“I think that everybody’s expression and cultural representation is all net positive,” Marengo Sanchez says. “If we can be more aware of each other and what is important to each other, that makes the world a better place. And if that’s more pop-y, like ‘taco culture,’ that’s ultimately a positive thing.”

Currently, Marengo Sanchez has two sets of paintings on display at San Antonio’s McNay Art Museum, as part of “The Art of SA Eats/Sabor a San Antonio” exhibit, which runs through November 6. In one set, three fruit cups are arranged alongside one another (one is on loan from local chef Johnny Hernandez) as a triptych honoring San Antonio’s fruterías. On an adjacent wall, Marengo Sanchez details the cracked surfaces of conchas from panaderías around the city. The shades of the classic Mexican pastry vary, from bright yellow to orange, and the work has such technical precision you feel like you could lick the sugar granules off.

The exhibit’s curator, Edward Hayes Jr., wanted to shine a light on the comfort and cultural significance of the city’s food scene. He saw a level of dedication in Marengo Sanchez’s work that spoke to what he was trying to explore. When he visited her in her studio, she told him how the yellow dye at each bakery is different, giving the conchas, which sat alongside her paint, a slightly different hue.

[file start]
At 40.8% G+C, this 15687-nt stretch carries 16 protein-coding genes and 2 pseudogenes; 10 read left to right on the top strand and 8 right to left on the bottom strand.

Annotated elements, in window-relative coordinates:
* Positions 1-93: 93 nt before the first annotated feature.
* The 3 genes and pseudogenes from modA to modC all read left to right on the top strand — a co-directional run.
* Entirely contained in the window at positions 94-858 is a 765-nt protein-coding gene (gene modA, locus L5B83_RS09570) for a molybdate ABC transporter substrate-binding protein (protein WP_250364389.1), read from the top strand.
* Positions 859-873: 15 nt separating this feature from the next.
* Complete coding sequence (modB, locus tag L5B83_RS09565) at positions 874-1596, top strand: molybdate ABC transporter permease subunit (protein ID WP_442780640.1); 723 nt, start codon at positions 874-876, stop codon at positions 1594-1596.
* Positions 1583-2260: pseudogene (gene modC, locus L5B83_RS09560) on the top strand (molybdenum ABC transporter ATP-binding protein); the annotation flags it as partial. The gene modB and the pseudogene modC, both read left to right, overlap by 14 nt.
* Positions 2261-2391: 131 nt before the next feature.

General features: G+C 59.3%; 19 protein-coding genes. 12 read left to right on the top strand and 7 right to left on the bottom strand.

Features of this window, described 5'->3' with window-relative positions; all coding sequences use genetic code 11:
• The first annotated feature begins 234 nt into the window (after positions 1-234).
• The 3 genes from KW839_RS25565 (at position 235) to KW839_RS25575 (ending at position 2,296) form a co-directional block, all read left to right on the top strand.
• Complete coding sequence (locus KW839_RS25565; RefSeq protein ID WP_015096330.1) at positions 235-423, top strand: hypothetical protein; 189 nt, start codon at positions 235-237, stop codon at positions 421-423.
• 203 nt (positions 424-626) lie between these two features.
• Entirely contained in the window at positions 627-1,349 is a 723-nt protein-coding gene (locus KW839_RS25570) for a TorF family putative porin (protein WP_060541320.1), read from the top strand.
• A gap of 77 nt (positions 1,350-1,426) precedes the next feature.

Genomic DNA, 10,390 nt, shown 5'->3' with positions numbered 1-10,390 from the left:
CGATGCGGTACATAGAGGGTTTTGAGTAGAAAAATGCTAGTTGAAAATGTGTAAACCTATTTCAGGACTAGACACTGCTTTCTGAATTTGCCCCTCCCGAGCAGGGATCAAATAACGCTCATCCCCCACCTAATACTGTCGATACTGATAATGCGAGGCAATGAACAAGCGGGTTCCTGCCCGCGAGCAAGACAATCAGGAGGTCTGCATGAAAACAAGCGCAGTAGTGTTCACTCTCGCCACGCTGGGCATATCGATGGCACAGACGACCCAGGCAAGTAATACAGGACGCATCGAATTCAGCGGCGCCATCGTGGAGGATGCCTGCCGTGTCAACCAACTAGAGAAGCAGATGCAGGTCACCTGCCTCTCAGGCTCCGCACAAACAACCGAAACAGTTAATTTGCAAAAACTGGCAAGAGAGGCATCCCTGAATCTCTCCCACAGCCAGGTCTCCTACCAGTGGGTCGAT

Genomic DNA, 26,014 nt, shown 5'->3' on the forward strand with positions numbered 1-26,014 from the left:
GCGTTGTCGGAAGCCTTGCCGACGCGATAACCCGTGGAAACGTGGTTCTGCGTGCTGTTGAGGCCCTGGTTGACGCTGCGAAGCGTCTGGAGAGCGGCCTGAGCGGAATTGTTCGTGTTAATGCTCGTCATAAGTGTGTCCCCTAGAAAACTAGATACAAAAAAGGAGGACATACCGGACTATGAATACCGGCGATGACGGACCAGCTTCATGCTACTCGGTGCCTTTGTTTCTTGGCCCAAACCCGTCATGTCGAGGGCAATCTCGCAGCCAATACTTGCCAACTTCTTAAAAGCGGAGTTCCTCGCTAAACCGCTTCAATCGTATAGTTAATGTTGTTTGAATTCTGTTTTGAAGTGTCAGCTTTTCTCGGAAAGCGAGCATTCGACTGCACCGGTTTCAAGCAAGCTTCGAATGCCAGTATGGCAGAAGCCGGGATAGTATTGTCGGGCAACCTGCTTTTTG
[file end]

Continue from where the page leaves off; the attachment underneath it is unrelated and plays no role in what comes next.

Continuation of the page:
“You can go to Pinterest and find a T-shirt that says ‘I heart tacos’ or ‘Conchas are life’ or something like that. That’s fun too, don’t get me wrong. But there’s also this closer look,” Hayes says. “There’s so much time spent and attention by many of these artists, including Eva, that really landed something a little extra special here.”

Marengo Sanchez lists Vincent Valdez’s The Strangest Fruit 9—part of the museum’s permanent collection—as an influence on her work. “As a Latina, as a Texan, as a woman, and as a painter, I put a lot of pressure on myself,” she says. “I want to perform at the top of whatever my genre is. And I feel a responsibility of what I’m representing to be taken serious in the highest level. I feel like my intention is to be here, alongside this type of art, this type of expression.”

Her paintings now hang alongside her inspirations turned contemporaries. The names of the San Antonio panaderías, like La Esmeralda and La Poblanita, that provided the conchas that served as her muses are written on the panels beneath their respective pastries. “Food experiences are attached to people,” Marengo Sanchez says. “By highlighting just the food it kind of creates icons, but ultimately it reminds you of the people you’ve experienced or where you come from.”